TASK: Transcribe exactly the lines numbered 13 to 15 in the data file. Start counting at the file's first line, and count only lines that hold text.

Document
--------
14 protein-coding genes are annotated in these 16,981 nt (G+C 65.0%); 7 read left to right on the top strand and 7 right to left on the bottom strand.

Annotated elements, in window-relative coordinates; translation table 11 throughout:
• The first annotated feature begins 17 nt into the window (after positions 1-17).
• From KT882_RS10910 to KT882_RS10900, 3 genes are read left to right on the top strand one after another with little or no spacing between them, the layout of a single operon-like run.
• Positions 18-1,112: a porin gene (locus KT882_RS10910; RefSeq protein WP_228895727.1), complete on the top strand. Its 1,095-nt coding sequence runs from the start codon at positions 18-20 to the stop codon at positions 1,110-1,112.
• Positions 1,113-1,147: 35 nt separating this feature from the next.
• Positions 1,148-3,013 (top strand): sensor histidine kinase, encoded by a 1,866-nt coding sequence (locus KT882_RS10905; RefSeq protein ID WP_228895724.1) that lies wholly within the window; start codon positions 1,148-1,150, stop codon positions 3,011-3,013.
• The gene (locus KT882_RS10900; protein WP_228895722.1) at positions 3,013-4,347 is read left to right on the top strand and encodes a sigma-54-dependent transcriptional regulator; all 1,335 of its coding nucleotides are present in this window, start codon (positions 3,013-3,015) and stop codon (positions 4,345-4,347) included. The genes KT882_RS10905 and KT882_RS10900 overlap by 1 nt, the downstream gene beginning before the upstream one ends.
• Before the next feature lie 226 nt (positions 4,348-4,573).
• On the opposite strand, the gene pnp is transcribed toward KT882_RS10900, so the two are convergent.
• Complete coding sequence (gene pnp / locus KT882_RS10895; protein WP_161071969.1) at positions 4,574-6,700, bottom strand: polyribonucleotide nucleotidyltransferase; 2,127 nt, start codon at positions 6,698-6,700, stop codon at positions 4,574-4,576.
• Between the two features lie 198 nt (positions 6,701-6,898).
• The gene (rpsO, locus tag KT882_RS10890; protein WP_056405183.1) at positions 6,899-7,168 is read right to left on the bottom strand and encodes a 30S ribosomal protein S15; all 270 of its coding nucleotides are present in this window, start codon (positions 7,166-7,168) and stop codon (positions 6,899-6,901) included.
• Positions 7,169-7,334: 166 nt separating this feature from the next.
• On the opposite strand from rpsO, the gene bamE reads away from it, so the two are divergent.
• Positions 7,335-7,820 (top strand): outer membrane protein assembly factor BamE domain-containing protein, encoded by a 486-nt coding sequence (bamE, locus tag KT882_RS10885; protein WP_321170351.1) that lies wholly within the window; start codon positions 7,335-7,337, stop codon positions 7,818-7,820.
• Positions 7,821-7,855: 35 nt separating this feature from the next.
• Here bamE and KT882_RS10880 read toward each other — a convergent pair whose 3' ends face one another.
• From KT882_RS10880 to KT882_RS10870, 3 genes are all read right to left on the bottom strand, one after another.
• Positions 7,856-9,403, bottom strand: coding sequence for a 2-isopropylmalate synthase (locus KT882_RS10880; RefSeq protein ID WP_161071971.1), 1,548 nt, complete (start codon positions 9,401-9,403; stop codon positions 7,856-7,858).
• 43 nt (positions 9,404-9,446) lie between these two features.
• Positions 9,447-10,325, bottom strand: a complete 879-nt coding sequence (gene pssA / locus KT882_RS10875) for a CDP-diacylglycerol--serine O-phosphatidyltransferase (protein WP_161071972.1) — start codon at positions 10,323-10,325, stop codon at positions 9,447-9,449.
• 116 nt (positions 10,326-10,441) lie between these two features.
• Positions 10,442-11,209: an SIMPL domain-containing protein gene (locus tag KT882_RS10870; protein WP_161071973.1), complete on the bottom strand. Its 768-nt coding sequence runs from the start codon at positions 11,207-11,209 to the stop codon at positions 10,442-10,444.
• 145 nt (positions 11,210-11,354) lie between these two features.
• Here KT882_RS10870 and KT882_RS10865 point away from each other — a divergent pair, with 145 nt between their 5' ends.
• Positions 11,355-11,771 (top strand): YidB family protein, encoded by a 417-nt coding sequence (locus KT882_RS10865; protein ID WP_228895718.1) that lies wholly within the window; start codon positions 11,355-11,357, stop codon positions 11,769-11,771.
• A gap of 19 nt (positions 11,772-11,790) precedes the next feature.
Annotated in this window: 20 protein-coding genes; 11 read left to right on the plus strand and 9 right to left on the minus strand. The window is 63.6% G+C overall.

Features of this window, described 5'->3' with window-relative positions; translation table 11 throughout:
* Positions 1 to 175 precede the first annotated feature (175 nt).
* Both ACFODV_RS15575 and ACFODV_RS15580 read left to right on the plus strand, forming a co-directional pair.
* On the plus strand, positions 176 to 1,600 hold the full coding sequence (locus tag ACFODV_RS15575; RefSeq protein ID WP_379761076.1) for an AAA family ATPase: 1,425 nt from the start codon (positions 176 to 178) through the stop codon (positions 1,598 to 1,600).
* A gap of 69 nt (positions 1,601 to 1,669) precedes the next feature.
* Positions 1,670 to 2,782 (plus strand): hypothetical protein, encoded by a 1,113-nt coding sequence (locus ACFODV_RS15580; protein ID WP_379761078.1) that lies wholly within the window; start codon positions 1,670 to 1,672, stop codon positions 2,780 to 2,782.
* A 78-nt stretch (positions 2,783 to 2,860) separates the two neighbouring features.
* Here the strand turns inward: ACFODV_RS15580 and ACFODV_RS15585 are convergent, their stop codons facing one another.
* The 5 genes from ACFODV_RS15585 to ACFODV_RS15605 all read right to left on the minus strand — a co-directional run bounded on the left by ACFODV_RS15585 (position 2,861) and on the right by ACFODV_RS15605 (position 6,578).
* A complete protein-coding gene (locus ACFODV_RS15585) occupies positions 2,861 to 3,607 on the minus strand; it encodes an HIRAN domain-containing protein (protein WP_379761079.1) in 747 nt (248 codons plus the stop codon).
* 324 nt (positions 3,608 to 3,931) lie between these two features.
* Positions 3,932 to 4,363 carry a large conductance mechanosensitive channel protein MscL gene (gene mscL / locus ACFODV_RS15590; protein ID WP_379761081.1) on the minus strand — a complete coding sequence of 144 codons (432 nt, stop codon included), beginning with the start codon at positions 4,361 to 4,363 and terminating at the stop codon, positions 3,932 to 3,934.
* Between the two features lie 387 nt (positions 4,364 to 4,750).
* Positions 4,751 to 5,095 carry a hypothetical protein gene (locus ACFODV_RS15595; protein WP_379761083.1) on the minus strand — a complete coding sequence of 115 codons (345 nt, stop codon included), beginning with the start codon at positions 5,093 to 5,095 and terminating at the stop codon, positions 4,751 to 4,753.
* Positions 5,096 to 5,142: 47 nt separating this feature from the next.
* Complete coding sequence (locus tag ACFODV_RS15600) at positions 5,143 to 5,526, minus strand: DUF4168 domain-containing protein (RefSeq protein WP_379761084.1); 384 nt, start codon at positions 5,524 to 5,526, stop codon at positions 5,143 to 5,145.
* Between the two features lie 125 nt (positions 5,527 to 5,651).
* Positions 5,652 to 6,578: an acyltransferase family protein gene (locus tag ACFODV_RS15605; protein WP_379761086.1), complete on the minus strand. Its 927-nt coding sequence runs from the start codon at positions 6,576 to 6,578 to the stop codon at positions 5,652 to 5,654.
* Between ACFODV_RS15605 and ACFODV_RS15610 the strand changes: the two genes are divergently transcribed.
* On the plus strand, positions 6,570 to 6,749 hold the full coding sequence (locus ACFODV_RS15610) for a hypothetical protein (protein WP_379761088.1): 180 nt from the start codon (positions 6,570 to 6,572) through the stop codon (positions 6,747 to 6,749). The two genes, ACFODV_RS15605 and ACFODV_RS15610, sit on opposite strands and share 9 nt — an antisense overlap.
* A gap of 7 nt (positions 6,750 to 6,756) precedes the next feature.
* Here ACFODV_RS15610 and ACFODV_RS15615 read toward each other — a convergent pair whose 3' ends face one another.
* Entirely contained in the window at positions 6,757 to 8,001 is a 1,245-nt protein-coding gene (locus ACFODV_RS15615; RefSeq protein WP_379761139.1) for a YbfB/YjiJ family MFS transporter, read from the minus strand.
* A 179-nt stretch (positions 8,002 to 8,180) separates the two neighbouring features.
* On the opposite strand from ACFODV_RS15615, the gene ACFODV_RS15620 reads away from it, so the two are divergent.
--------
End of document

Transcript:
• The gene (rpsO, locus tag KT882_RS10890; protein WP_056405183.1) at positions 6,899-7,168 is read right to left on the bottom strand and encodes a 30S ribosomal protein S15; all 270 of its coding nucleotides are present in this window, start codon (positions 7,166-7,168) and stop codon (positions 6,899-6,901) included.
• Positions 7,169-7,334: 166 nt separating this feature from the next.
• On the opposite strand from rpsO, the gene bamE reads away from it, so the two are divergent.